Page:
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Buddhadharma : Winter 2015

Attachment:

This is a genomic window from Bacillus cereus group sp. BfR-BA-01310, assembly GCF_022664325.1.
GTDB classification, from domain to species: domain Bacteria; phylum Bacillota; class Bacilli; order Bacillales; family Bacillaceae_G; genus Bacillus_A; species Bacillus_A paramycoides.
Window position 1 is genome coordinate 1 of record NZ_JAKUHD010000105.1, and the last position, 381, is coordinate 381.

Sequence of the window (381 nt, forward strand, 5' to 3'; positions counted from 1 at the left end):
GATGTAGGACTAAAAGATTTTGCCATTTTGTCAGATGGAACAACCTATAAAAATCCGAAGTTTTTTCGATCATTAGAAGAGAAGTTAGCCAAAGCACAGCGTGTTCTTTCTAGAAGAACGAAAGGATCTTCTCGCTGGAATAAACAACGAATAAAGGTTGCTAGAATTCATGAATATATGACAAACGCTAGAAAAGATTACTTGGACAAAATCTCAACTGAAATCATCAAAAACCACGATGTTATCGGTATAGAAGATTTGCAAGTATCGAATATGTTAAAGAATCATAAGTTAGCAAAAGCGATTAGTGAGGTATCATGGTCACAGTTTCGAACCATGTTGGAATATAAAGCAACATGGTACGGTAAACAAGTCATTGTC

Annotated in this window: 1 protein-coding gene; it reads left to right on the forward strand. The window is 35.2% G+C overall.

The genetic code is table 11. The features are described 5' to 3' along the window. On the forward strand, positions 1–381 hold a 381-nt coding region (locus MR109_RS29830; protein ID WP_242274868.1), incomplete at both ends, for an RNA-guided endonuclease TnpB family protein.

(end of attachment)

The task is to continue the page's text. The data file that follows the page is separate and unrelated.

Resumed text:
winter 2 0 1 5 buddhadharma: the practitioner’s quarterly 37 unpleasant aspects of the innards of the body, he goes off to contemplate on his own. Upon his return, he finds that many of the monks have (wrongly) developed disgust at their body from doing this contemplation and have either killed themselves or gotten others to kill them. And so the Buddha makes a new monastic rule, that aiding a suicide has the same penalty for a monk as mur- der: expulsion from the sangha. He also has the monks change their contemplation to mindfulness of breathing (Vin.III.68–71, SN.V.320–22). It is intriguing that the early texts preserved a record of such a disastrous mistake, which could easily have been edited out. There are also well-known examples of the Buddha hesitating: for example, when he debated whether it was worth teaching the Dhamma, as he initially thought no one would understand it (MN.I.168), and on the matter of whether or not to ordain women (Vin.II.253–55, AN.IV.274–80). An Ordinary and Extraordinary Being We see the Buddha’s human frailties and physical limits on several occasions. After he had been teach- ing a group of laypeople “till far into the night,” he asks Sariputta to teach the monks, saying, “My back aches, I want to stretch it”; he then retires to sleep (DN.III.209). Some very human aspects of the eighty-year- old Buddha are described in the Mahaparinibbana Sutta. We find him expressing “weariness” at the prospect of being asked about the rebirth destiny of each and every person who has died in a particular location (DN.II.93). Another time he says, “I am old, worn out... Just as an old cart is made to go by being held together with straps, so the Tathagata’s body is kept going by being strapped up. It is only when the Tathagata ... enters into the signless con- centration that his body knows comfort” (DN. II.100). In his final illness, he is extremely thirsty and insists that there be no delay in his being given water to drink (DN.II.128–29). Yet elsewhere in the same text, the stream he asks for water from is found to be clear, even though it had recently been churned up by many passing carts. He crosses the Ganges by his psy- chic power (DN.II.89). He says that if he had been asked, he would have had the power to live on “for a kappa, or the remainder of one” (DN.II.103), with kappa (Skt., kalpa) generally meaning aeon, but here possibly meaning the maximum human lifespan at that time, around one hundred years. Key events in the Buddha’s life are said to have contributed to earthquakes, including his concep- tion, birth, enlightenment, first sermon, letting go of a full life-span during his final illness, and passing into final nirvana at death (DN.II.108–09). His skin, very clear and bright, is said to have made gold-colored robes look dull by comparison on the night of his enlightenment and final nirvana (DN. II.133–34). When he lies down between two sal trees, where he will die, they burst into unseasonal blossom in homage to him, and divine music is heard in the sky (DN.II.137–38). extraordinary aspects of the Buddha are even said to have existed at his birth, at which he is said to have walked and talked (MN.III.123). Clearly there was an intent to show two sides of the nature of the Buddha. He was an enlight- ened being who had experienced the transcendent and had developed supernormal powers through spiritual practices over many lifetimes, yet he also shared many human frailties with those he taught. The supernormal facet of the Buddha is also seen in the Lakkhana Sutta (DN.30), which describes his body as having the “thirty-two marks of a Great Man” (DN.III.142–79). Whether interpreted as straightforward physical features or as marks vis- ible only to the spiritually sensitive, these showed that Gotama was destined by the power of his Trying to dig back to the “bare facts” of the Buddha’s life can be like stripping the patina off a fine antique. However, doing so may reveal the various decorations that have been added over the centuries.